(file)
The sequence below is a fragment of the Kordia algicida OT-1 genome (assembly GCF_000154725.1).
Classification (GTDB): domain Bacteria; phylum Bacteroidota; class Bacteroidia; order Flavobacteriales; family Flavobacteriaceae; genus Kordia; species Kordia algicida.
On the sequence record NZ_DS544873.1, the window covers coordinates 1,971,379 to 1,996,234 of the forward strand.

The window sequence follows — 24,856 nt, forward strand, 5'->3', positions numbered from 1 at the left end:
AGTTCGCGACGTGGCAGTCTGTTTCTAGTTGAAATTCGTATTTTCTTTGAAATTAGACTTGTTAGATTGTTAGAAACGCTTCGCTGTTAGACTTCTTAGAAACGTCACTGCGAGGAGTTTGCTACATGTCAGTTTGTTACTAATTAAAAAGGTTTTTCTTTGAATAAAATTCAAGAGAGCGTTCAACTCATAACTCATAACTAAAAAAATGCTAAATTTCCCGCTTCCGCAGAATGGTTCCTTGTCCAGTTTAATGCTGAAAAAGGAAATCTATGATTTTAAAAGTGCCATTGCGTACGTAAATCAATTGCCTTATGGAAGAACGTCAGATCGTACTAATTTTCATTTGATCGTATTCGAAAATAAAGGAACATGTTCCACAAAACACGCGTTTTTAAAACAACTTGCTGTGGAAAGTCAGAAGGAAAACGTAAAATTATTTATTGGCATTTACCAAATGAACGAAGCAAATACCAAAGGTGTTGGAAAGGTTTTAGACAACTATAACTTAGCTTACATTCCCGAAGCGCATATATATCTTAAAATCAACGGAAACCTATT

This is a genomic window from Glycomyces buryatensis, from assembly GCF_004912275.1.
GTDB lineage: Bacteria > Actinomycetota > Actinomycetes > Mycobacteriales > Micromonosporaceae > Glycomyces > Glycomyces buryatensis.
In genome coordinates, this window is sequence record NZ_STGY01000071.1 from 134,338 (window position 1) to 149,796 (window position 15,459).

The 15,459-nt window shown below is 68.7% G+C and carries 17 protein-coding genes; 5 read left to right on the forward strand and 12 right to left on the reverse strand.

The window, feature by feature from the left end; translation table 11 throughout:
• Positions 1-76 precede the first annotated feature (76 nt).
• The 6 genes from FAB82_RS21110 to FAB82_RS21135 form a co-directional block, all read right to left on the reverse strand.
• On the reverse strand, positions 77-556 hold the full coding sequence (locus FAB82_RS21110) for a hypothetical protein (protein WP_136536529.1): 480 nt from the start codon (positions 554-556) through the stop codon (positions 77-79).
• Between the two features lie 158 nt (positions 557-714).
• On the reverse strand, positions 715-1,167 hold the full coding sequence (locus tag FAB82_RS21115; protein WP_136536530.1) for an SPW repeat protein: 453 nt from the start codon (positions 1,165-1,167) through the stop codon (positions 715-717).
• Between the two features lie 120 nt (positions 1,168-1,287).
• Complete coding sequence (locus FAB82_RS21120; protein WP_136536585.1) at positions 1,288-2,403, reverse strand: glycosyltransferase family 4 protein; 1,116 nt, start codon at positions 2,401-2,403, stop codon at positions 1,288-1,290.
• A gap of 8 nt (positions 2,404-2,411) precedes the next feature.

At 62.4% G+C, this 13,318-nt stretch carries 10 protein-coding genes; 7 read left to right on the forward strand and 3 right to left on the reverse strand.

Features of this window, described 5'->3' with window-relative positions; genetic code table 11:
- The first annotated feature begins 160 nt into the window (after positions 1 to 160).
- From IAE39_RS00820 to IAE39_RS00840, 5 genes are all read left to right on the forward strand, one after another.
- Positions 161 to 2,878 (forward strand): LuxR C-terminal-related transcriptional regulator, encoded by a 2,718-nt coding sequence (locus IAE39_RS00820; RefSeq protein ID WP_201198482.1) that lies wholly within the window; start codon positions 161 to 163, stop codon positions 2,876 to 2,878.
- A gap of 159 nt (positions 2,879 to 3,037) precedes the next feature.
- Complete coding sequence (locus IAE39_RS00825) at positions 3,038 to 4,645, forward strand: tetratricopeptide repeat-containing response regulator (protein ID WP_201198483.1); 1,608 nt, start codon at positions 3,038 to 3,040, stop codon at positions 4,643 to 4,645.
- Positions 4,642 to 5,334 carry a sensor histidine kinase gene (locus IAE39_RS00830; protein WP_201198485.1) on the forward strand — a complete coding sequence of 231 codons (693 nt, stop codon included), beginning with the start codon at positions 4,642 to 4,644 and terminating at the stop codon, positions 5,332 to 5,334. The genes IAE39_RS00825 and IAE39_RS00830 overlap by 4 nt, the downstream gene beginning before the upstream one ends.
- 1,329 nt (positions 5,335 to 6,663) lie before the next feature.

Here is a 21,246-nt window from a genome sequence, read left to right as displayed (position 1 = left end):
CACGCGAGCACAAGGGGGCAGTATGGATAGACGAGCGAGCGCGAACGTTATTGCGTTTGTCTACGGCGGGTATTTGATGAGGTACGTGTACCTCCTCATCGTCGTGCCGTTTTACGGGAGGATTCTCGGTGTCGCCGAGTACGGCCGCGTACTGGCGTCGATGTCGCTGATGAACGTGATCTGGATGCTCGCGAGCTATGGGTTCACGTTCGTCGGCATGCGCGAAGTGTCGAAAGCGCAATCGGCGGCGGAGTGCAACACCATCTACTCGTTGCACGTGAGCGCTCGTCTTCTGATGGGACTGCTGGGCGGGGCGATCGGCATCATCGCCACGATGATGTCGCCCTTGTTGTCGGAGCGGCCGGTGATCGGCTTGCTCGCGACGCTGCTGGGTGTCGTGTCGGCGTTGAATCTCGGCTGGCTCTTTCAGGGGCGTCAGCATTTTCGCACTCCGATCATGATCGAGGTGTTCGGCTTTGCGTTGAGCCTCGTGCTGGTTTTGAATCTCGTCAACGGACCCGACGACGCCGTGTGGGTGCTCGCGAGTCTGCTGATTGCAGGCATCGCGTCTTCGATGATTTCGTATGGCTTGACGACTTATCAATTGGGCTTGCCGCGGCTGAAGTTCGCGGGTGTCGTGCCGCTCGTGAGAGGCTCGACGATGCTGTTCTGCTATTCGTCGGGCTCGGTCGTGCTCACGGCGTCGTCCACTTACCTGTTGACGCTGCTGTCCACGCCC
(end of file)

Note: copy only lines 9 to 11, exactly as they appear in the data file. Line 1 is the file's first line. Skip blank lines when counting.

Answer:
The 15,459-nt window shown below is 68.7% G+C and carries 17 protein-coding genes; 5 read left to right on the forward strand and 12 right to left on the reverse strand.

The window, feature by feature from the left end; translation table 11 throughout:
• Positions 1-76 precede the first annotated feature (76 nt).